Gov. Charlie Crist dropped new hints about his future Thursday, saying he's in "serious" talks with trial lawyer John Morgan about joining the Morgan & Morgan law firm that backed his failed bid for the U.S. Senate. He said that when his term ends in a few weeks, he'll divide his time between his hometown of St. Petersburg and Miami, where his wife Carole owns a home.
Crist, who will leave office Jan. 4, said he would attend a future New York meeting of the fledgling national political group No Labels, which opposes what it calls "hyper-partisanship" in national politics.
In a half-hour Q-and-A session at the Governor's Mansion, he declined to offer any specific advice to his successor, Republican Rick Scott. "It's a little unfair. He hasn't even been sworn in yet," Crist said.
The governor said he had no regrets about his decision to forgo re-election as governor to seek a U.S. Senate seat -- a move that ended in dramatic defeat for Crist and totally reshaped the statewide political landscape. "It was time," he said.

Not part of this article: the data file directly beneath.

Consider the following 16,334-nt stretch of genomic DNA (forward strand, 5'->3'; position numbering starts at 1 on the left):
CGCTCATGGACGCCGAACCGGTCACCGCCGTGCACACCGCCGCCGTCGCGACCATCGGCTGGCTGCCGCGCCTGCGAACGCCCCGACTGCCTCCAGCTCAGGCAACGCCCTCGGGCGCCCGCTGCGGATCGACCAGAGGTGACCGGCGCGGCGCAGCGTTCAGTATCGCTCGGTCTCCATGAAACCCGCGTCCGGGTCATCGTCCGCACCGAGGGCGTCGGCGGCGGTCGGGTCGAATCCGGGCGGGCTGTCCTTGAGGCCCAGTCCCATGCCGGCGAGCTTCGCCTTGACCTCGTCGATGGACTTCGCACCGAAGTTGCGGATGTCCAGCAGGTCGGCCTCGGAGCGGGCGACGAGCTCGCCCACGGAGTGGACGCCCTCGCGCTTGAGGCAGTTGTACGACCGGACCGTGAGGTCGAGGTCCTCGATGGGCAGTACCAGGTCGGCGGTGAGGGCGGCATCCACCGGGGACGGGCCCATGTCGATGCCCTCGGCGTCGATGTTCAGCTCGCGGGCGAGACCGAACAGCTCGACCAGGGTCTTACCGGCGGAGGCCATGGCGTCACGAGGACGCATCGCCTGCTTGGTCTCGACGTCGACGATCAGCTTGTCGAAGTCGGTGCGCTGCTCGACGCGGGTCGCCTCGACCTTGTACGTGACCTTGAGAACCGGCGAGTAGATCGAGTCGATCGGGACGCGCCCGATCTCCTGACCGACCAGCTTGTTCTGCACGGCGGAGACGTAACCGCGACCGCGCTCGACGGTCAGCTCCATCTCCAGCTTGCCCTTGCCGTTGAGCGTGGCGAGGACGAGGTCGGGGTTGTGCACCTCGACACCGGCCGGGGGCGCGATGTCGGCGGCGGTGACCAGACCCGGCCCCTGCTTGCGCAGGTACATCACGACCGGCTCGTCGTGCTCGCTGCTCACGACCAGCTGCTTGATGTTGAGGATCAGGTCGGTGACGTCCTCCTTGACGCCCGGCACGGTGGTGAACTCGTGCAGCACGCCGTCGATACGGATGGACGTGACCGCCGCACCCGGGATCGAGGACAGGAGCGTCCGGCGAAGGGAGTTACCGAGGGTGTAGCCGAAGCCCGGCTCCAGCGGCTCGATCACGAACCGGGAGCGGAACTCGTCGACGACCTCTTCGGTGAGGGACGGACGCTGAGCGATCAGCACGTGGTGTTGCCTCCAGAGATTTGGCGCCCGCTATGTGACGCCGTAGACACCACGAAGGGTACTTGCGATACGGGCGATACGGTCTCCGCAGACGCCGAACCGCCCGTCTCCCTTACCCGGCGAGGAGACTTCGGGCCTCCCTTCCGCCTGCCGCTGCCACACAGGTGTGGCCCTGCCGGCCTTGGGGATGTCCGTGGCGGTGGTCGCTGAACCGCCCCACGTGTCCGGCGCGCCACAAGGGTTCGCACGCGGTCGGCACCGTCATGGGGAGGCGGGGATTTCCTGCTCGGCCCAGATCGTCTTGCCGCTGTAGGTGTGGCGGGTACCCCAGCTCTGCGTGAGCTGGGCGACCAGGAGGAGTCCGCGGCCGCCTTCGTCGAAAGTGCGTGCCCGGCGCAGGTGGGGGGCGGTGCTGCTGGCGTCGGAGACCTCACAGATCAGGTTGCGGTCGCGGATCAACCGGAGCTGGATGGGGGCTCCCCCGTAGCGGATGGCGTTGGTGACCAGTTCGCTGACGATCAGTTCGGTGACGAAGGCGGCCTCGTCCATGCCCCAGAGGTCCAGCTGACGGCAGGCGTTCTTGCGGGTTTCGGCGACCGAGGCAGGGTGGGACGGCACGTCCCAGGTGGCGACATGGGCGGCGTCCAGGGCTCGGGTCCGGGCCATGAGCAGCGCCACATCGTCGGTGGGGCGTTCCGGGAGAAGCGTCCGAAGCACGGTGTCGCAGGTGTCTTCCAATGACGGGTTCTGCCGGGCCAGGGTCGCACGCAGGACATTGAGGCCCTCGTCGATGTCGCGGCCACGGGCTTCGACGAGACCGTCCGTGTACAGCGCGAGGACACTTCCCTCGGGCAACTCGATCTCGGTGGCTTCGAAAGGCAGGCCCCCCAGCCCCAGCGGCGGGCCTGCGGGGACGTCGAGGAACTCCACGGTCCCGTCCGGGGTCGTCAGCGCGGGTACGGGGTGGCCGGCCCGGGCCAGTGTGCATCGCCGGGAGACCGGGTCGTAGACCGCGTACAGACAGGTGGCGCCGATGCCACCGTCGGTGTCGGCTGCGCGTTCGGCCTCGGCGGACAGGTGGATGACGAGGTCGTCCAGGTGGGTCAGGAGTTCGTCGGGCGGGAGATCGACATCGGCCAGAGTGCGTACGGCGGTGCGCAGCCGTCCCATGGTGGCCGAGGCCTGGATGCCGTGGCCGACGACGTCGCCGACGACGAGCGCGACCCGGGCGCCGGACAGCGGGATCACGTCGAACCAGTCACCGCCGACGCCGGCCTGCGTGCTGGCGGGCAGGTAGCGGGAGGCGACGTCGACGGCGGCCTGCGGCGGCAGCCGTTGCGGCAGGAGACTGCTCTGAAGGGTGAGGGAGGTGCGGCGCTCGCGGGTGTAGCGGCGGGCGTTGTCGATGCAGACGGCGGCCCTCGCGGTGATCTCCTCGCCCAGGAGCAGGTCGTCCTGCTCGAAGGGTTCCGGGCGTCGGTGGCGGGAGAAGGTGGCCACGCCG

Crist burst out laughing when a reporter said he has become a "toxic" figure in Florida politics after renouncing the Republican Party. "A defeat doesn't mean that everything went wrong," Crist said. "I think it means that the people made a different choice, and I think we're in a much different climate today than we were four years ago."
Clarifying his views that his former party has moved too far to the right, he said: "Some of it. Some of it. There's still some reasonable Republicans, like my parents, And my wife."
-- Steve Bousquet